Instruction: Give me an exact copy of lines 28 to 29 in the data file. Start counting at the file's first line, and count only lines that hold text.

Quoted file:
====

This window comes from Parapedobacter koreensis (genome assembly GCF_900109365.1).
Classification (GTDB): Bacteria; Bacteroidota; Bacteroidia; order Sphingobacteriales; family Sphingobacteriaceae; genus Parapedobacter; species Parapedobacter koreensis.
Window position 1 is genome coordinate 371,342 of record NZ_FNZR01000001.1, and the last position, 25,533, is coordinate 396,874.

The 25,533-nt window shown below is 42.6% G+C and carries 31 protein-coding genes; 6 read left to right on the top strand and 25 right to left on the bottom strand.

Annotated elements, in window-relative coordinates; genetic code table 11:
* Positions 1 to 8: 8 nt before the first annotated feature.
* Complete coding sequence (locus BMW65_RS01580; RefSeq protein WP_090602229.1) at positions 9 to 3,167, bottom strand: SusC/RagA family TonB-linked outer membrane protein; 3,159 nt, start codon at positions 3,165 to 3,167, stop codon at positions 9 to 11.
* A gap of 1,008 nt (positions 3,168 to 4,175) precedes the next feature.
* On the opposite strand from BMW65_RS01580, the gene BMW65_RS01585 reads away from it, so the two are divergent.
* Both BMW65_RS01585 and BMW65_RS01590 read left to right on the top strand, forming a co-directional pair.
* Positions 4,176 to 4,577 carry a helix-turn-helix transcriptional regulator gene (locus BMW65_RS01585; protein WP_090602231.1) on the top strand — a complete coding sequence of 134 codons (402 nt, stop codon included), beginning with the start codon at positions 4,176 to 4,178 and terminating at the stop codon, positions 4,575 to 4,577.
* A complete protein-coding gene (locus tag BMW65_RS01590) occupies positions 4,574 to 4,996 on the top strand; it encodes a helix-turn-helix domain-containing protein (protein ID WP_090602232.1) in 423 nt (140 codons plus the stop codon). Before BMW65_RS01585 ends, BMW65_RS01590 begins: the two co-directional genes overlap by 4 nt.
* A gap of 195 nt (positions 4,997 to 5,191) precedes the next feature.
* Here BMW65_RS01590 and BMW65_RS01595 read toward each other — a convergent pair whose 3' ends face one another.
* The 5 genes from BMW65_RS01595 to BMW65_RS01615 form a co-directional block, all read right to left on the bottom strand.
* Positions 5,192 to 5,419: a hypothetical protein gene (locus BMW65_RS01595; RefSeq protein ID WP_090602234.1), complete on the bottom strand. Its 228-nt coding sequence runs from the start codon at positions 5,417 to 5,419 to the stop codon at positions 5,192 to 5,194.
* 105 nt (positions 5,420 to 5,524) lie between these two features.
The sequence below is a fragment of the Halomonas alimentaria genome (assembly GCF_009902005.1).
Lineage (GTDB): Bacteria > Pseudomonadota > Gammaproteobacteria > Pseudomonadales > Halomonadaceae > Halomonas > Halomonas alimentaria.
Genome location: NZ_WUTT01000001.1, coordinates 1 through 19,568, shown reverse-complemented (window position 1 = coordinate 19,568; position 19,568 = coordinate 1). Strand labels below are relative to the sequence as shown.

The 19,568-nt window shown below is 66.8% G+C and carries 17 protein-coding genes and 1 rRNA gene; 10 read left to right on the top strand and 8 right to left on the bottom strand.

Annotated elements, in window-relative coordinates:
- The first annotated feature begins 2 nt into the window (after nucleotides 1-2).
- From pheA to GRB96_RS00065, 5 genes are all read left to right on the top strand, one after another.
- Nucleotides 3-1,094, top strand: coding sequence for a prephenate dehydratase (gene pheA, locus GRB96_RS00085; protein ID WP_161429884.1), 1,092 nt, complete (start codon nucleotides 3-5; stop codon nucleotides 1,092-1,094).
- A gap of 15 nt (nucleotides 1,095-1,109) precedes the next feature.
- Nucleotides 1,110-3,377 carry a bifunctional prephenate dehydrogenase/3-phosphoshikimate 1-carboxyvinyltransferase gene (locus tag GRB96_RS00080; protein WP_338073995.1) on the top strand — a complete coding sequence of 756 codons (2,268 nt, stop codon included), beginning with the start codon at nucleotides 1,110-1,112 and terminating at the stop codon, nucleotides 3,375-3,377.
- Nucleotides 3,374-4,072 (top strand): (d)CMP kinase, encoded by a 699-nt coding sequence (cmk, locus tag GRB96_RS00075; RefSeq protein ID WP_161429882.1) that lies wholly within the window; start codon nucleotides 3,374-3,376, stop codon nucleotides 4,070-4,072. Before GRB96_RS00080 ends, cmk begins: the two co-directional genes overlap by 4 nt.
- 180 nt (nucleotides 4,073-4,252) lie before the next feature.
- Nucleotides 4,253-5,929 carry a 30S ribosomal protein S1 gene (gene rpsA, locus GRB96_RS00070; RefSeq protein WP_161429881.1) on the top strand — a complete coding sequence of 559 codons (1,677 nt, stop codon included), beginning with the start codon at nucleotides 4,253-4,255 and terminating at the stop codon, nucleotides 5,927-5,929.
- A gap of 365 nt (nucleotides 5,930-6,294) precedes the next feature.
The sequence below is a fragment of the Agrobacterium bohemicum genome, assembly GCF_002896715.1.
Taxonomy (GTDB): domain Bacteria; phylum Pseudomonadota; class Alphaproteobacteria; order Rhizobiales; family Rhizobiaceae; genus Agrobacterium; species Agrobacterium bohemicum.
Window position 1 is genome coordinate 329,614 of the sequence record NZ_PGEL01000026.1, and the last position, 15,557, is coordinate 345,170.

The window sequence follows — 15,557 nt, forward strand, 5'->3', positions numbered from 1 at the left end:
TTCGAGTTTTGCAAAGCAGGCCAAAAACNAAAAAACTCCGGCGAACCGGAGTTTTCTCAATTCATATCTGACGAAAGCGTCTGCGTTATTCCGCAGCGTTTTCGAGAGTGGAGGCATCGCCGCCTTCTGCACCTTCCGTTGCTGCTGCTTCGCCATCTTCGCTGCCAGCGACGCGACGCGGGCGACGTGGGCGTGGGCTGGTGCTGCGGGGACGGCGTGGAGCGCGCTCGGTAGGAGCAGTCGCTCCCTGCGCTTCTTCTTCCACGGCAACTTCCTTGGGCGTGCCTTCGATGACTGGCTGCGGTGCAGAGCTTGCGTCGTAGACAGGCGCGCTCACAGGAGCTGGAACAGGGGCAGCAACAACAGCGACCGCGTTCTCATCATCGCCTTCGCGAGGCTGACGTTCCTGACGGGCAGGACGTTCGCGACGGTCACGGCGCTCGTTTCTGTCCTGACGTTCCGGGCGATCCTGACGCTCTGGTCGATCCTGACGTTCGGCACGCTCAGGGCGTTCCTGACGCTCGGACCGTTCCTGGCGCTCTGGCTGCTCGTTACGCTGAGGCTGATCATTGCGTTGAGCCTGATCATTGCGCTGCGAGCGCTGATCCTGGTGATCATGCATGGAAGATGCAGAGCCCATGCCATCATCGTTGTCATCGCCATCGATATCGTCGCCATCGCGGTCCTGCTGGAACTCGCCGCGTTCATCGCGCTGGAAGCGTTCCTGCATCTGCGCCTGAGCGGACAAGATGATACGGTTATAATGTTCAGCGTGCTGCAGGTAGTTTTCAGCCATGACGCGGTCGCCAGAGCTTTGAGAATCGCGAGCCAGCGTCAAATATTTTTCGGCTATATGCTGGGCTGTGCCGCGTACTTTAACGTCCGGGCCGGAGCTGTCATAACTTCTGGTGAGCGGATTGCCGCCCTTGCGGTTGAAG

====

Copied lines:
- Nucleotides 3,374-4,072 (top strand): (d)CMP kinase, encoded by a 699-nt coding sequence (cmk, locus tag GRB96_RS00075; RefSeq protein ID WP_161429882.1) that lies wholly within the window; start codon nucleotides 3,374-3,376, stop codon nucleotides 4,070-4,072. Before GRB96_RS00080 ends, cmk begins: the two co-directional genes overlap by 4 nt.
- 180 nt (nucleotides 4,073-4,252) lie before the next feature.